Déconfinement : le retour à la garderie
The closure of daycare centres happened quickly and without notice. It most certainly led to major changes and adjustments to your family life and without a doubt, to settling in to new habits for everyone in the family. With the gradual return to the new “ normal ” and the re-opening of daycare centres, it is possible that this return may be seen as once again another adjustment, a new routine to introduce to your child.
To get your child ready to return to daycare keep in mind that children do not have the same notion of time as adults do, and that they mainly live in the present moment. Letting your child know about their return to daycare a few days prior to their first day back is sufficient. If you think it may be helpful, you can try using a visual cue to talk about their return, for example, marking the day on the calendar with a pictogram. In simple terms, tell them they are going back to daycare and speak positively about their return to get them excited about seeing their childhood educators and their friends. Remind them of the fun activities they would play at daycare.
Of course, the return to daycare will be accompanied by a slew of new safety and hygiene rules, which will change your child's habits and routine at the daycare centre. Before their first day back, you can find out from management what changes will be made and what procedures will need to be followed. Once you know what changes are to be expected, you can discuss them with your child in order to prepare them for these new safety measures such as more frequent hand washing, wearing a mask or social distancing. Introduce these measures in a concrete and positive way. Rather than saying, " Unfortunately, now I won't be able to accompany you to your classroom ” tell them, " Now, when I drive you to daycare, I'll stay at the entrance and an educator will accompany you to your classroom, where your educator, Julie, will be waiting for you. »
To make it easier to get back into your routine in the days leading up to your child’s return to daycare, you can gradually change your family habits, such as getting your child up at the same time as when they used to go to daycare and adapting meal times.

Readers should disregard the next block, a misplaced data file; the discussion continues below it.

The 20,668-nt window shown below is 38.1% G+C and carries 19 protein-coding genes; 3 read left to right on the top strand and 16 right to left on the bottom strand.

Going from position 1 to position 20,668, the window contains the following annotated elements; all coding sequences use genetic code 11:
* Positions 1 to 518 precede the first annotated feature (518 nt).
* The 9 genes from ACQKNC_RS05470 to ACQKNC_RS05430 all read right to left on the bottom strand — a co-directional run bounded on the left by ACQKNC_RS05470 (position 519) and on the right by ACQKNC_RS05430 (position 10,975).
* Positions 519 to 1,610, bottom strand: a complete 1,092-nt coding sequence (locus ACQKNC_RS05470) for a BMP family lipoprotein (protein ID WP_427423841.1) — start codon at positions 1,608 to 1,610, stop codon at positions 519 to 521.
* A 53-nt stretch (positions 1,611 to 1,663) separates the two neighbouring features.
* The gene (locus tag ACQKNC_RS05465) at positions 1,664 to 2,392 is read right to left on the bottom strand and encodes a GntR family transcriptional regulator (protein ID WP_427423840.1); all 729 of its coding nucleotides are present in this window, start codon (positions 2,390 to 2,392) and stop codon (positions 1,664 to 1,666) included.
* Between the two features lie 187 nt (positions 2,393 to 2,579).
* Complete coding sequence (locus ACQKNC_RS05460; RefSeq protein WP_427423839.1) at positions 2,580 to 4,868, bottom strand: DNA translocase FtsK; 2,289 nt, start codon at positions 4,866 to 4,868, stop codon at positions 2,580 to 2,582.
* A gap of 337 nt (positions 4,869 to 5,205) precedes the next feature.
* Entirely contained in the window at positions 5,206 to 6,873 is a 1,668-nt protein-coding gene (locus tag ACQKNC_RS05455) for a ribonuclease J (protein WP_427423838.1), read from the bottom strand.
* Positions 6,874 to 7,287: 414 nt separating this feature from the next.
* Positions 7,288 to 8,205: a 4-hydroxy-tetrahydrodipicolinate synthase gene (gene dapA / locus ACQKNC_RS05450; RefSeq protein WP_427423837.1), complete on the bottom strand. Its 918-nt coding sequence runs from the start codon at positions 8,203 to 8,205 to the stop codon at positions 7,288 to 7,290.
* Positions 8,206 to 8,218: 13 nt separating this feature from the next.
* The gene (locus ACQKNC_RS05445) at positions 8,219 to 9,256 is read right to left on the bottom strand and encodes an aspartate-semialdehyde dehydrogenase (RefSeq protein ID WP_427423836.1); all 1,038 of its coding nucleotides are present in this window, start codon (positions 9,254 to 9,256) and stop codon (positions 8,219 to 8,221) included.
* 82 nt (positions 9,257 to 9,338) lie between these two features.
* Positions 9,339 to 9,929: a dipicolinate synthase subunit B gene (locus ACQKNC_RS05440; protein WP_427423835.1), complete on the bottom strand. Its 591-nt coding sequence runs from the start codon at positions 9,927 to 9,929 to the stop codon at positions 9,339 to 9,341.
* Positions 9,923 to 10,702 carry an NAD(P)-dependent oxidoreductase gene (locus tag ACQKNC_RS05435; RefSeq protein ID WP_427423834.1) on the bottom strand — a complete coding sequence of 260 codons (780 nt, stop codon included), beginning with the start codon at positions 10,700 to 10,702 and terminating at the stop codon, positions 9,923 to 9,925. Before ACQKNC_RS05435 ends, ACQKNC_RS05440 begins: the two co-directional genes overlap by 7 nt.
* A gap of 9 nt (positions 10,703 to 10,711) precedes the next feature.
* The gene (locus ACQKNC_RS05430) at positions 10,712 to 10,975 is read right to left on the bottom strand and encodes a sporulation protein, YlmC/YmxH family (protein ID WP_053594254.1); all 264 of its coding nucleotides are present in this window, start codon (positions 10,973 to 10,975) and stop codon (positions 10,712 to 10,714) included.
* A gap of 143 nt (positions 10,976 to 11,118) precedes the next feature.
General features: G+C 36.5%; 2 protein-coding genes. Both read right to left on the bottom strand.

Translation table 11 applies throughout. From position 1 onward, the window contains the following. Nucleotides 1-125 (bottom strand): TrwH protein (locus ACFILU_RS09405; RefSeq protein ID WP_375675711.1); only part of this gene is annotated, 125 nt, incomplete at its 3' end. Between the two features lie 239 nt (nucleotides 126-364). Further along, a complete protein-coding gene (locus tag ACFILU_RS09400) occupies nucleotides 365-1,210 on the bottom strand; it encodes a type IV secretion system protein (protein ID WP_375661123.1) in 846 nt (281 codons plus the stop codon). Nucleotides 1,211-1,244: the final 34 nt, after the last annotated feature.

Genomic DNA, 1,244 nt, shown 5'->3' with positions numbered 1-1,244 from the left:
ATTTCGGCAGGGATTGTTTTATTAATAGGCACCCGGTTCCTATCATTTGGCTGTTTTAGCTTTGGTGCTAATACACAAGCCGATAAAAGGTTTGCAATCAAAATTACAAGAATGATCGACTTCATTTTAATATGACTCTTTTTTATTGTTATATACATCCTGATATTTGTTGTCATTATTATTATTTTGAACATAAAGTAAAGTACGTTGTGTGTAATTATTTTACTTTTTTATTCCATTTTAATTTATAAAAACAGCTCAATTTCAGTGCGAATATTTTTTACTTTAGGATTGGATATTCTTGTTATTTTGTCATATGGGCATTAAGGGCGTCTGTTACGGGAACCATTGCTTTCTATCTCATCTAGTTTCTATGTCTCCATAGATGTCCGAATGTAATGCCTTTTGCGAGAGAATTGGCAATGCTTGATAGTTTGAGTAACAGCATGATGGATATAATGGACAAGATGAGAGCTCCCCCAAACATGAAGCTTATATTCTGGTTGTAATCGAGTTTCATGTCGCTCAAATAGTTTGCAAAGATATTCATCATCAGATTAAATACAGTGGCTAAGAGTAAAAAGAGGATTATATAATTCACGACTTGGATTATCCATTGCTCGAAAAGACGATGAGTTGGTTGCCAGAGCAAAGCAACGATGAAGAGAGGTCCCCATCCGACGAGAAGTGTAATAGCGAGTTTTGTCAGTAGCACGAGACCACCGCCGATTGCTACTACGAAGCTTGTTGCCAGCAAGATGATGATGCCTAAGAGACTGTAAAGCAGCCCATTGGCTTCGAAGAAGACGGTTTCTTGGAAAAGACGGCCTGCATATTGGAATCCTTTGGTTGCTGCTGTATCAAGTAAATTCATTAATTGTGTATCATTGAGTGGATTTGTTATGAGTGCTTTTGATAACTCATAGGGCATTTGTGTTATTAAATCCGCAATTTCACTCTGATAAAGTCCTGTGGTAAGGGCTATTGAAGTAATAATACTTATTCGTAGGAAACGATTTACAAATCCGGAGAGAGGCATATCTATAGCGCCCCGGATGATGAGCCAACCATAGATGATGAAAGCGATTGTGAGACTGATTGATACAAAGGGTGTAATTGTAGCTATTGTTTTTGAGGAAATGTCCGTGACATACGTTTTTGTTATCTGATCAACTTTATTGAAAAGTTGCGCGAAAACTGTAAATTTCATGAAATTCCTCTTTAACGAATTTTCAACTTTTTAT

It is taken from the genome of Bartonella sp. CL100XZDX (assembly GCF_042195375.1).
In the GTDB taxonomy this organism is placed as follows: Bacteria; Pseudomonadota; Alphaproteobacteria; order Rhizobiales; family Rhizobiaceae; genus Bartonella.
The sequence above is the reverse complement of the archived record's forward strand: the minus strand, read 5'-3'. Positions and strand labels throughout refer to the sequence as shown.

Even if your child enjoyed daycare, they may prefer to spend their days at home with you and may not want to go back. If the return seems difficult, you may want to try to take the same steps as when your child was first integrated into daycare. For example, you can give them a transitional object such as a plush toy that they like or a small album containing a few family photos. Tell them that they can use it to comfort themselves if they feel the need. In some cases, depending on your child's age and personality, a gradual return can also be an interesting solution. This may include shorter days that are gradually lengthened, or shortened weeks. If you are considering this option, it would be a good idea to discuss it first with your child's educator.
Because each child is unique, there is no universal rule. The most important thing is to remain attentive to your child's needs. Give yourself the opportunity to adjust and make changes as you go along. Again, communicating with your child’s educator will be paramount.
We are living in exceptional times. That is why it is normal to question the potential consequences of all these changes. Obviously, this is new for everyone, and we cannot know exactly what impact these measures will have on children. However, what we do know is that children have an amazing ability to adapt. We have to trust them. It is also known that quality child care centres contribute positively to children's social, emotional, motor, cognitive and language development. Finally, children can easily feel our stress, so the more comfortable we feel with our child's return to daycare, the greater the chances that it will go well.
Because we know that children are sensitive to the emotions of others and are at the stage where they are learning to decode facial expressions, the wearing of masks by educators can indeed be a cause for concern. But in today's context, it is an essential protective measure that we must deal with. A good way to prepare our children is to familiarize them with this new reality. We can show them a mask, let them play with it and wear it, and even put it on their stuffed animals. We can also put one on and ask them to guess our expression, for example, if we smile, if we are sad or angry. Finally, it is important to remember that educators will be attentive to your child's reactions to this new reality and will certainly take steps to reassure them.
In closing, keep in mind that children have the ability to adapt and that daycare can be beneficial to their development. Take the time to prepare them well by talking with them. Answering their questions will help the whole family facilitate the reintegration process.